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Intellect

BYU Museum of Peoples, Cultures hosts "Mornings@the Museum" beginning June 3

On Tuesday, June 3, Brigham Young University’s Museum of Peoples and Cultures will begin its program ‘Mornings @ the Museum’ providing families in the community with fun summer activities.

The program is designed for children ages 3-12, accompanied by an adult, who are invited to the MPC for an hour of cultural presentations, stories and hands-on, take-home activities. Because interaction with the museum’s educational exhibits is encouraged during each session, specific topics have been chosen to highlight the museum’s current exhibits, “Touching the Past: Traditions of Casas Grandes “and “Kachinas of the Southwest: Dances, Dolls, and Rain.” Reservations are required before attending any given session.

Due to the program’s high demand last summer, the program will now be offered twice a week Tuesdays at 10:30 a.m. and Thursdays at 1:30 p.m. running through Aug. 7.

The program is free of charge, but space is limited. For a full schedule visit the education page at mpc.byu.edu and call (801) 422-0022 for reservations.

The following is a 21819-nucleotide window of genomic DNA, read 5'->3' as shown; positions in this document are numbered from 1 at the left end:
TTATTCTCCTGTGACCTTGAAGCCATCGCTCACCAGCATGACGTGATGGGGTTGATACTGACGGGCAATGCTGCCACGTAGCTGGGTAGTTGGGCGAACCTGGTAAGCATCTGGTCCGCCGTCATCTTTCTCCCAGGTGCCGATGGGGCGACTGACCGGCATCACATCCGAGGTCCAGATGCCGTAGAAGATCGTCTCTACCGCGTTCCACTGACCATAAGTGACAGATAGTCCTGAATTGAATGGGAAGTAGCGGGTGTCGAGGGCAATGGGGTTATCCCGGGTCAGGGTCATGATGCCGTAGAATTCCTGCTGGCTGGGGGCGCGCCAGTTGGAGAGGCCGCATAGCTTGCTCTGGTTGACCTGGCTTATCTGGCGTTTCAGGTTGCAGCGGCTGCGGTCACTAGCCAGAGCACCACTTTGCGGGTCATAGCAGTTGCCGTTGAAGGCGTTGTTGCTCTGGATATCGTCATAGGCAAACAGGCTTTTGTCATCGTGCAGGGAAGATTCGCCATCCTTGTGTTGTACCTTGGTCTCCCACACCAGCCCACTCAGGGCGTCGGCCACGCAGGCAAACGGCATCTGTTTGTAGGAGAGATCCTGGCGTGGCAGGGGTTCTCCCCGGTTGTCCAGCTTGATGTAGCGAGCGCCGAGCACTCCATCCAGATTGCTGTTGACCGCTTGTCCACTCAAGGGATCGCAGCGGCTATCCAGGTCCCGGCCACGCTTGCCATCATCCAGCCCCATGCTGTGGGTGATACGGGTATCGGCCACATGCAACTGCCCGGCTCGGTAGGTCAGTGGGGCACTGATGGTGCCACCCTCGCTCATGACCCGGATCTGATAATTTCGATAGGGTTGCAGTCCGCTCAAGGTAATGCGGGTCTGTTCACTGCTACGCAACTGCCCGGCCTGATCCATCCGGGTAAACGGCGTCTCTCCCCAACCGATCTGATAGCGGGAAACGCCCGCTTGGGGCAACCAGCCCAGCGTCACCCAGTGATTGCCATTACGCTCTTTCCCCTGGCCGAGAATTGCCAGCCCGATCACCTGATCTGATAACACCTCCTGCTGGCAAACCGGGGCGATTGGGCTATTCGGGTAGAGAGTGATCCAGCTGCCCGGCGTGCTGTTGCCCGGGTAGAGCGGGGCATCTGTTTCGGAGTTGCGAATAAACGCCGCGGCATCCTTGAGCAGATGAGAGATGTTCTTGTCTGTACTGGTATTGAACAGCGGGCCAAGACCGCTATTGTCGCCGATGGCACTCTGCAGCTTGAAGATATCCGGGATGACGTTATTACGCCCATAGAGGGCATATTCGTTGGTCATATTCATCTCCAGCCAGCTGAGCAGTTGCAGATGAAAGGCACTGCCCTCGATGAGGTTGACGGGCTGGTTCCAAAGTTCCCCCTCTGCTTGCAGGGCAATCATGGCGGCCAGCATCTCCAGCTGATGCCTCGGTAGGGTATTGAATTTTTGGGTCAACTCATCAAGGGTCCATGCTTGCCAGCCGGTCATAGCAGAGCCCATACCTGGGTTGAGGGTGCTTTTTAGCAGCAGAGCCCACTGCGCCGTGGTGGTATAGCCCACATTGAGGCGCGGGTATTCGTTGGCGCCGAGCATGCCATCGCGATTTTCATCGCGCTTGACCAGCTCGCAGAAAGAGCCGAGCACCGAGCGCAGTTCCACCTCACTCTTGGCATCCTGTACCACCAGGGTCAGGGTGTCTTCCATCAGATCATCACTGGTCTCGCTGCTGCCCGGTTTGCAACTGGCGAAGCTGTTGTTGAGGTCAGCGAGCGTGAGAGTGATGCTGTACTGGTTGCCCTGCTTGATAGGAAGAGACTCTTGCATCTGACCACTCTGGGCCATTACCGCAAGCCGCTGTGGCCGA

"Parents are always looking for fun cultural and educational opportunities for their kids during the summer," said Kari Nelson, curator of education at the MPC. “’Mornings @ the Museum’ is a great way to teach children about peoples and cultures in a unique, hands-on setting.”

Three to four themes will be presented on a rotating basis each week during the summer months. This summer’s planned topics include pottery, kachinas and archaeology. Special edition topics, including a dance program, will be offered occasionally as well. Each session will focus on one theme and will include presentations (accompanied by exhibit objects and other visual aids), stories, music and a craft that relates to the specific topic.

“At each session, the kids will be creating a craft with their own hands which makes it easier for them to understand and appreciate a culture,” said Jordan Chamberlain, an education intern at the museum. “The crafts are something that they can take home to show others what they’ve learned about at ‘Mornings @ the Museum.’”

“’Mornings @ the Museum’ will expose children to different peoples and cultures and increases their awareness of what we all have in common,” Nelson said. “For this program we chose to focus more on our similarities so children are able to see just how much our cultures share with each other.”

Writer: Erika Riggs

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